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An Interview with Charles Nevsimal
by Charles P. Ries

Charles Nevsimal
Editor & Otherwise
Centennial Press
P.O. Box 170322
Milwaukee, WI 53217-8026

I had finished my reading at Milwaukee's venerated Woodland Pattern Book Center's Poetry Marathon, when a twenty-something guy carrying a camcorder and tape deck says to me, "I'd love to use some of your stuff in my Anthills. How about it?" That was my first meeting with small press publisher, Charles Nevsimal. He started fast, and he hasn't slowed down.

Centennial Press's inaugural issue of Anthills came out in 2000. Anthills 2 soon followed, and by the time Issues 3 & 4 came along, the zine had already featured an impressive roster of small press heavy weights and new voices including: Antler, Matt Cook, A.D. Winans, Susan Firer, Gunther C. Fogle, William Taylor Jr., John Sweet, justin.barrett, Nathan Graziano, Karl Koweski, Glen W. Cooper, Lynne Savitt, Todd Moore, Bradley Mason Hamlin, Lyn Lifshin, Alex Carlson, and John Tuschen (plus a host of others). Deborah Bingen joined the team in 2002 as artist and designer (and later went on to marry the Editor). Her contribution was immediate with the release of two successive chapbooks: The System by A.D. Winans, and Exclamation Points: Ad Infinitum! by Antler, both praised for their content as well as design. Centennial Press filled the time between chapbooks with a string of broadsides for poets Gunther C. Fogle and Jeff Poniewaz. Most recently, Centennial Press has released chapbooks for B.J. Best (a pocket-sized book called Crap) and Alex Carlson (Whispering Winds: the Record Player Reads.) Both have sold extremely well.

Q: Chuck, Tell me how you ended up a small press publisher? When did you start?

A: I went to a small Lutheran University school here in southeastern Wisconsin. Early Freshman year, my Intro to Writing professor, Jean Timpel invited me to a Tuesday night writer's group meeting on campus. It wasn't long before I volunteered to spearhead the design and publication of the school's modest literary journal, which, prior to my involvement, was nothing more than 8-1/2" by 11" sheets of white typing paper bound by a shoddy plastic spiral coil. I saw the potential for something far greater than what was being realized, and saw to it that the journal evolved into something more deserving. The first thing I did was trimmed the size down to that of an actual book. By the time my Junior year rolled around, I was one of two people selecting content for publication, something I did in addition to the proofing, editing, designing, and printing of the book.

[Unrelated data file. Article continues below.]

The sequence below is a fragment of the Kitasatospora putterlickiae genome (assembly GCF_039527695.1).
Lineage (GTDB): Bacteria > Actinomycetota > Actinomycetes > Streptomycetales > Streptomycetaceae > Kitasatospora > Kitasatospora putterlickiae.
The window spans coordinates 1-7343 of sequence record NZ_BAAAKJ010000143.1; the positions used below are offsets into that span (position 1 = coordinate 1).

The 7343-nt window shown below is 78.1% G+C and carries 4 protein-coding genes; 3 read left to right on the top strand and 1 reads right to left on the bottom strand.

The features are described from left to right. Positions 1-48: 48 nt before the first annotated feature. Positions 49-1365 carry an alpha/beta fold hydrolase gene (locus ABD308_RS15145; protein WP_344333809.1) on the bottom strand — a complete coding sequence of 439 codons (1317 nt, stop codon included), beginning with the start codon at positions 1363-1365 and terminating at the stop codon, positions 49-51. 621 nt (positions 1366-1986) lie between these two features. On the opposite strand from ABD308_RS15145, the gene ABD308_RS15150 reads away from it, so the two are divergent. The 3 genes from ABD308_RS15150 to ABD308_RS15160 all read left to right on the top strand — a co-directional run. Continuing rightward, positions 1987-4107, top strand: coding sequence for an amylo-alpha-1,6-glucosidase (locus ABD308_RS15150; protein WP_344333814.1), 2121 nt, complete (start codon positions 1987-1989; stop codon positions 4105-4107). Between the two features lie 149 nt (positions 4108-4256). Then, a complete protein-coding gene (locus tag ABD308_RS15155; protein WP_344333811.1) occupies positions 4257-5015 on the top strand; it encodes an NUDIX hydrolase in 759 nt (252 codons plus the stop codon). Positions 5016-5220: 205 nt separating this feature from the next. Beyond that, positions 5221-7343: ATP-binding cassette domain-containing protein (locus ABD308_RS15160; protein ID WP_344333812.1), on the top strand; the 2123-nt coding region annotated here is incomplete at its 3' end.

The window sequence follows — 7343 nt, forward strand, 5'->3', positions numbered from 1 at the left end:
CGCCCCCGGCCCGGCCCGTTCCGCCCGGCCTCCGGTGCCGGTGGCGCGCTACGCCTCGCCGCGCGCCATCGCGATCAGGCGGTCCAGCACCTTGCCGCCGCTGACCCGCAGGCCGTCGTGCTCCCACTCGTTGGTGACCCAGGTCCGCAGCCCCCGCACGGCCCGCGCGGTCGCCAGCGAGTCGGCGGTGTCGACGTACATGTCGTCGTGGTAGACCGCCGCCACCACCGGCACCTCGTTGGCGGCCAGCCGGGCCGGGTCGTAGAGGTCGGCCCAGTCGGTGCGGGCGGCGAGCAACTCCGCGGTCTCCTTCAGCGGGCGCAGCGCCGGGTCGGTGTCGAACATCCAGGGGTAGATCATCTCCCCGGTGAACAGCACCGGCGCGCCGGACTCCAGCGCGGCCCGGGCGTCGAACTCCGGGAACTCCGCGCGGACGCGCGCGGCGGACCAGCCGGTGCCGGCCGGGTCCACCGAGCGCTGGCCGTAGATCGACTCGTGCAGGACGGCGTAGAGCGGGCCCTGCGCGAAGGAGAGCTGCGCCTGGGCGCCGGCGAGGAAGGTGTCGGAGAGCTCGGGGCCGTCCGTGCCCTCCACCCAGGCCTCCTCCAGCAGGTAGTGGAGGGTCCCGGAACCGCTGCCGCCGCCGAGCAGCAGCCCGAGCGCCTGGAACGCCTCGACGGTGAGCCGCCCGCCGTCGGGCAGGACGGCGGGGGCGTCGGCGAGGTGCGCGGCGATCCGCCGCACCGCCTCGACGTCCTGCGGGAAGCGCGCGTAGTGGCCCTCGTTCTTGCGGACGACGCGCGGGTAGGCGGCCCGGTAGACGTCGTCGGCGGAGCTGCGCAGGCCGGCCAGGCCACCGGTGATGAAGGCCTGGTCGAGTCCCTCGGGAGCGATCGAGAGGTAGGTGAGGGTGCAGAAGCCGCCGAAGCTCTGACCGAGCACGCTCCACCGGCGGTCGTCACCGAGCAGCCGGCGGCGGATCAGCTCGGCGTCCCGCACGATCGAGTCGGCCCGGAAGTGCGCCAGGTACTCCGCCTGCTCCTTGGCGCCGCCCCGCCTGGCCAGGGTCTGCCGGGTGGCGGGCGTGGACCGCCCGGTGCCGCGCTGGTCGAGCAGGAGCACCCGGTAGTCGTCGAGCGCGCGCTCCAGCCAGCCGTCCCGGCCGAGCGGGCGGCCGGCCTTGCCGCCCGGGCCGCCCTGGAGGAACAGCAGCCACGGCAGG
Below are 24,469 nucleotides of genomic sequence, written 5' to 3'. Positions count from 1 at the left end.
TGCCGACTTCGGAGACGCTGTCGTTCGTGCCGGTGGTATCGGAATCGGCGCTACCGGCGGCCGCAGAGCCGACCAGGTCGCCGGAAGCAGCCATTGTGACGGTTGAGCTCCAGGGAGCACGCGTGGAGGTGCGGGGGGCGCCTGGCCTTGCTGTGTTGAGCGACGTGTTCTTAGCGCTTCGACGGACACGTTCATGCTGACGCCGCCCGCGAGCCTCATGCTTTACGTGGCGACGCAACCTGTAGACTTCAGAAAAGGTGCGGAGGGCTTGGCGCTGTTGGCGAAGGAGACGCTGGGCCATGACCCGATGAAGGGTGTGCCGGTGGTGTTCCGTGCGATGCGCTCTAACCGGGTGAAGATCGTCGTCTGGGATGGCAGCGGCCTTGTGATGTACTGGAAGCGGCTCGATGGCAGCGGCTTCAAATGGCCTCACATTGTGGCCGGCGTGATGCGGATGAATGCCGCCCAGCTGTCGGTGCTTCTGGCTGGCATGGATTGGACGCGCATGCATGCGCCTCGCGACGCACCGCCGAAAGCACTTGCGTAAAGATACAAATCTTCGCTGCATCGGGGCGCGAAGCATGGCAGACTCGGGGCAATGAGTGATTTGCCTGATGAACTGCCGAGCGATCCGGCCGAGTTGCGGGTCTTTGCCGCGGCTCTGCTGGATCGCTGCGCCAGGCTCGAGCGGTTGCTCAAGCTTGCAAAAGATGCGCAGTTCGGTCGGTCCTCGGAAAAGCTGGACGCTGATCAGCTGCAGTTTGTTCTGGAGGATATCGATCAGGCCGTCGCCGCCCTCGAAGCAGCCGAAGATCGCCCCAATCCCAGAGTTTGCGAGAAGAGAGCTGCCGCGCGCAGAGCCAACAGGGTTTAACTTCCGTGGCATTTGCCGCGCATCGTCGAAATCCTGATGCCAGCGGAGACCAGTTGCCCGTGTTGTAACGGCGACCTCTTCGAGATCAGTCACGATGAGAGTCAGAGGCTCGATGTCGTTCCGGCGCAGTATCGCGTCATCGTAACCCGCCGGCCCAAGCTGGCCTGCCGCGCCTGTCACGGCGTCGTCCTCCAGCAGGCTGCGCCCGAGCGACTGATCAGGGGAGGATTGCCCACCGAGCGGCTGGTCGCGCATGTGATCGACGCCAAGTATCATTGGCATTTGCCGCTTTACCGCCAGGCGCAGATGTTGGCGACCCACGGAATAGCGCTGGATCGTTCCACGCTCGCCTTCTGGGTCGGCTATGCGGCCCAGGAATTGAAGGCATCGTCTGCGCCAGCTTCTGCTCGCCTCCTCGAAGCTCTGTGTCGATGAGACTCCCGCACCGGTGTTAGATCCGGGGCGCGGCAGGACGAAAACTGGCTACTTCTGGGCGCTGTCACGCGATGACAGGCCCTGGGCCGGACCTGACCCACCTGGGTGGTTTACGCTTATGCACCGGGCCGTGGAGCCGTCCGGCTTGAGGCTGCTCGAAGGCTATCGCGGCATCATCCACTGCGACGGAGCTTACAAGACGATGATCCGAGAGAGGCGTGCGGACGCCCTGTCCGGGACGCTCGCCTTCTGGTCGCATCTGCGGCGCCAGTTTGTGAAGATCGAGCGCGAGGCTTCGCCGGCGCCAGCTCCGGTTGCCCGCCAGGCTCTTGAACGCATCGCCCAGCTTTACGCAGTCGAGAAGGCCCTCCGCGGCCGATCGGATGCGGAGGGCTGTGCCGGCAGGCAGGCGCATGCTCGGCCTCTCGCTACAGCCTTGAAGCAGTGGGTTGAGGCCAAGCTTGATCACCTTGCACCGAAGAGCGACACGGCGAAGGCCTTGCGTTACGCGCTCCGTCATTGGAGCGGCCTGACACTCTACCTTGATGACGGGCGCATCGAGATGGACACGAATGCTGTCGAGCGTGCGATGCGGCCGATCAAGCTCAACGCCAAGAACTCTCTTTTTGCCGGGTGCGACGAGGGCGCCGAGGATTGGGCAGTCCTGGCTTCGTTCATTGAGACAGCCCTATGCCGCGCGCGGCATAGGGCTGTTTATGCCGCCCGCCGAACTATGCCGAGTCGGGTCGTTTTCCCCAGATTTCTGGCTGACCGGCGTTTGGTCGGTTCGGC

I was lucky to have been there (Concordia) at the same time as several other talented writers. Together, we formed The Foundry, a semi-elitist-but-altogether-inspiring campus writer's group. Even in the early days with The Foundry, I always pictured myself putting something similar together once I graduated. Something I controlled completely. So after the shock of being a college graduate wore off, I sat down with my buddy, Josh Peterson, and together we gave birth to Centennial Press (named after the bar we frequented in our undergrad years). Anthills became the name of our publication. The ball was rolling. But soon, Josh moved away and I was left with sole patronage of Centennial Press. I'd already gathered poems from friends and ex-Foundry members, but I wanted Anthills to be more than just a bunch of material from people I knew well. Then, lightning struck. I "discovered" the poetry of A.D. Winans. I was surfing the Internet and reading everything of his I could find. So I sent him an e-mail requesting poetry for publication and he responded in kind the very next day with three poems that completely blew my mind.

With restored verve, I sought out Milwaukee poet, Antler. The people at Woodland Pattern bookstore were kind enough to pass a letter on to him. About a week after I dropped off the letter, he called me on the telephone to tell me how excited he was that a new poetry zine was being birthed in Milwaukee. He also told me to watch my P.O. box for a submission. Wouldn't you know it; the man sent me 15 poems not one week later. In addition to that, he urged his friend, Jeff Poniewaz, to submit, which he also did. And the rest, as they say, is history ...

Q: Why do you do it?